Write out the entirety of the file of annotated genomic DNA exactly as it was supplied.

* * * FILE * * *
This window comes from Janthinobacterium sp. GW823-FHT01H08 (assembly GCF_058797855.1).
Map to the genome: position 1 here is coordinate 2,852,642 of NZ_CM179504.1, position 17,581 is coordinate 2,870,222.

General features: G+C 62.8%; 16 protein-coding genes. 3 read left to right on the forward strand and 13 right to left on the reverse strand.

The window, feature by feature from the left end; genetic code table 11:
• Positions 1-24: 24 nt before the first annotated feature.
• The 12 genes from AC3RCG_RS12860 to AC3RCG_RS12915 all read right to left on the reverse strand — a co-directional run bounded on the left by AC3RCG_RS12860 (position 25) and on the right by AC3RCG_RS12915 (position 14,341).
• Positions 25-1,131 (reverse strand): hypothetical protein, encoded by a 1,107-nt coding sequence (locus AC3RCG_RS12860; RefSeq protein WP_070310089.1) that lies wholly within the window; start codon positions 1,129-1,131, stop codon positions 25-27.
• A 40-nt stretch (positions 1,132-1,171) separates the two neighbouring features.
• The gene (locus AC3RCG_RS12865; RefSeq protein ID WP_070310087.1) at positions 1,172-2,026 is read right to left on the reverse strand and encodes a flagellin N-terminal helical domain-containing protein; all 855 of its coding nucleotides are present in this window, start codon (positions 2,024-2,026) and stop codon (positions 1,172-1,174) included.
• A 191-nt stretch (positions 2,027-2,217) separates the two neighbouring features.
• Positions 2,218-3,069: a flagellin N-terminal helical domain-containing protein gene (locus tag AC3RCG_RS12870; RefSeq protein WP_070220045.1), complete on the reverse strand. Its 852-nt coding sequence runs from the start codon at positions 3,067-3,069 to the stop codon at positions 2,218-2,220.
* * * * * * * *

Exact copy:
This window comes from Janthinobacterium sp. GW823-FHT01H08 (assembly GCF_058797855.1).
Map to the genome: position 1 here is coordinate 2,852,642 of NZ_CM179504.1, position 17,581 is coordinate 2,870,222.

General features: G+C 62.8%; 16 protein-coding genes. 3 read left to right on the forward strand and 13 right to left on the reverse strand.

The window, feature by feature from the left end; genetic code table 11:
• Positions 1-24: 24 nt before the first annotated feature.
• The 12 genes from AC3RCG_RS12860 to AC3RCG_RS12915 all read right to left on the reverse strand — a co-directional run bounded on the left by AC3RCG_RS12860 (position 25) and on the right by AC3RCG_RS12915 (position 14,341).
• Positions 25-1,131 (reverse strand): hypothetical protein, encoded by a 1,107-nt coding sequence (locus AC3RCG_RS12860; RefSeq protein WP_070310089.1) that lies wholly within the window; start codon positions 1,129-1,131, stop codon positions 25-27.
• A 40-nt stretch (positions 1,132-1,171) separates the two neighbouring features.
• The gene (locus AC3RCG_RS12865; RefSeq protein ID WP_070310087.1) at positions 1,172-2,026 is read right to left on the reverse strand and encodes a flagellin N-terminal helical domain-containing protein; all 855 of its coding nucleotides are present in this window, start codon (positions 2,024-2,026) and stop codon (positions 1,172-1,174) included.
• A 191-nt stretch (positions 2,027-2,217) separates the two neighbouring features.
• Positions 2,218-3,069: a flagellin N-terminal helical domain-containing protein gene (locus tag AC3RCG_RS12870; RefSeq protein WP_070220045.1), complete on the reverse strand. Its 852-nt coding sequence runs from the start codon at positions 3,067-3,069 to the stop codon at positions 2,218-2,220.